National Weather Service United States Department of Commerce

Bronco Blizzard

Monday, October 15, 1984

Green Bay Packers at Denver Broncos




Mother Nature had an interesting plan for the 200th broadcast of Monday Night Football, and definitely wanted to challenge the Broncos and the Packers.  In attendance were 62,546 brave souls, who endured blizzard conditions.  The nation watched live as professional football players struggled to play the game while wind and snow wreaked havoc.  Fans had trouble seeing the players on the field.  Broadcasters did the best they could with their limited visibility as well.  The Broncos won the game by a final score of 17 to 14, with 14 of the Broncos’ points coming from their defense in the first minute of the game. The other three Denver points came on a crucial field goal in the first half from barefooted kicker, Rich Karlis. All of Green Bay’s points came in the second half.




First Quarter

Second Quarter

Third Quarter

Fourth Quarter


Green Bay Packers






Denver Broncos









By the time the game concluded, more than four inches of snow had accumulated on the field of Mile High Stadium.  Temperatures for the entire day had barely surpassed 30° F, approximately 30 degrees below average.  The storm had arrived earlier that day, but did not start to gain intensity until Monday night.  Winds gusted to more than 55 mph during the storm.  Snow totals from Monday until the storm concluded Tuesday evening ranged from 1 to 3 feet in the Denver area, with the higher amounts falling in the foothills just outside the city.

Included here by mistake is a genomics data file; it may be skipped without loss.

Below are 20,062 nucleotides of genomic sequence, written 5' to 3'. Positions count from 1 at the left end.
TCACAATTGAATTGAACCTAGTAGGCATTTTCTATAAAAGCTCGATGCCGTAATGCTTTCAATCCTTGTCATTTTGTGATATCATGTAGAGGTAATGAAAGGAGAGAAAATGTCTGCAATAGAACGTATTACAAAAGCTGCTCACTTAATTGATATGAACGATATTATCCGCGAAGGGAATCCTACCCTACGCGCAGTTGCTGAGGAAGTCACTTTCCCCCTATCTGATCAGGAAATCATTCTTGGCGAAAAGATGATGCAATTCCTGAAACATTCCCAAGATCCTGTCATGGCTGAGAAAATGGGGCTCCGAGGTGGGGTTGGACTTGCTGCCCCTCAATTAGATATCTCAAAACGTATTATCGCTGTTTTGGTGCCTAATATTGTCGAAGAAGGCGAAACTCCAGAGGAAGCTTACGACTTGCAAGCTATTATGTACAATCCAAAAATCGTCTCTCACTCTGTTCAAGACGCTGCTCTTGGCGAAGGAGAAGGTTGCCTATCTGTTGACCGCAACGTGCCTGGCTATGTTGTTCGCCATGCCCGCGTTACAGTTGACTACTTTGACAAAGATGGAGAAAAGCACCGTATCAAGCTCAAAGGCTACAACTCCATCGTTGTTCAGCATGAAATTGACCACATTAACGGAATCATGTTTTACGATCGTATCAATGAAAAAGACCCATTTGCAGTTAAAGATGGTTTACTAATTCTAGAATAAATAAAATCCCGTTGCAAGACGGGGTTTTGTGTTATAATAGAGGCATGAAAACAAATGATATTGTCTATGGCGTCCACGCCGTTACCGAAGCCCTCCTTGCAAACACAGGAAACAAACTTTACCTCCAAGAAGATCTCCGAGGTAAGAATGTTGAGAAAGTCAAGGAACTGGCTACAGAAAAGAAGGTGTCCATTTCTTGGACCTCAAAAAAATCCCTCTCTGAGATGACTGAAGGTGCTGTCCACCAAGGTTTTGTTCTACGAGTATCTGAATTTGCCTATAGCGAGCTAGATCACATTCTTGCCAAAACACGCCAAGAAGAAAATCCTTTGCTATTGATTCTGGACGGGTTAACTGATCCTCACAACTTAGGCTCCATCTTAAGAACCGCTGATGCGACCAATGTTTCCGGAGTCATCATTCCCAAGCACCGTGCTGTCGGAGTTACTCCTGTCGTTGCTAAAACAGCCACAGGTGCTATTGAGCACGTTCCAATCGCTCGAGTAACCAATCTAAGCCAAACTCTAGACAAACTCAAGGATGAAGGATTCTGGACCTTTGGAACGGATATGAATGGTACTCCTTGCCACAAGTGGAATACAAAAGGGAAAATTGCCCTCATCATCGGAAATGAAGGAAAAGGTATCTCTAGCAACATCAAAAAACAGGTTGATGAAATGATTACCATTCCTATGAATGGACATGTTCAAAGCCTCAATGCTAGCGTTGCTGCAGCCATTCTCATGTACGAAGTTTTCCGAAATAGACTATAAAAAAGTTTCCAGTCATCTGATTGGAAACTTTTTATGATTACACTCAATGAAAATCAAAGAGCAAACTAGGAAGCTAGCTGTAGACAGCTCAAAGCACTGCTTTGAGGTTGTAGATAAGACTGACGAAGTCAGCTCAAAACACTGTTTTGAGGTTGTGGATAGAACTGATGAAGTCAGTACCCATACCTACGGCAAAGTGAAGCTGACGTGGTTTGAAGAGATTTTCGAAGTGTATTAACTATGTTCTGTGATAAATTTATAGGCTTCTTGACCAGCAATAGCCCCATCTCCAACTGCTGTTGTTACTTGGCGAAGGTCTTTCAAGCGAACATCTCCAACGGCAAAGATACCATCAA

On Sunday, October 14, a cold front passed through Colorado following a surface low pressure.  Surface winds were from the north.  The 500 mb chart below shows a trough extending from an upper level low located in the Northwest Territories of Canada.  This trough would help colder air reach into the area.  The surface front then stalled out on Monday, becoming a nearly stationary cold front to the east, specifically along the Kansas/Missouri border.  A more prominent surface trough had begun to push into Colorado.  The 500 mb low pressure was now sitting over northwestern Colorado, Wyoming, Montana, Idaho, Utah, and northeastern Nevada.  This kept colder air in place.  The system lingered into the morning on Tuesday before being pushed out. 




 Surface (left) and 500 mb (right) charts from Sunday, Oct. 14, 1984 




Surface (left) and 500 mb (right) charts from Monday, Oct. 15, 1984




Surface chart from Tuesday, Oct. 16



Other Impacts

Due to blowing and drifting snow, Interstate 25 was shut down from Denver to Colorado Springs.  Flights in and out of airports in Colorado Springs and Denver were cancelled due to the snow and wind.  The United States Air Force Academy located in Colorado Springs was forced to cancel classes on Monday, October 15.


Remembering the Game

Former Broncos safety Steve Foley is often asked about his days as a player in the NFL. "Whenever anybody asks me about the Broncos, they always bring up that game. And I always tell them that it was the most fun I have ever had playing football in the pros. I felt like a kid again, back in New Orleans. Back then, when it would rain and flood, we'd go out and play football and splash through these puddles a foot deep. That's what the blizzard game was like. Just talking about it now brings a smile to my face." (Denver Post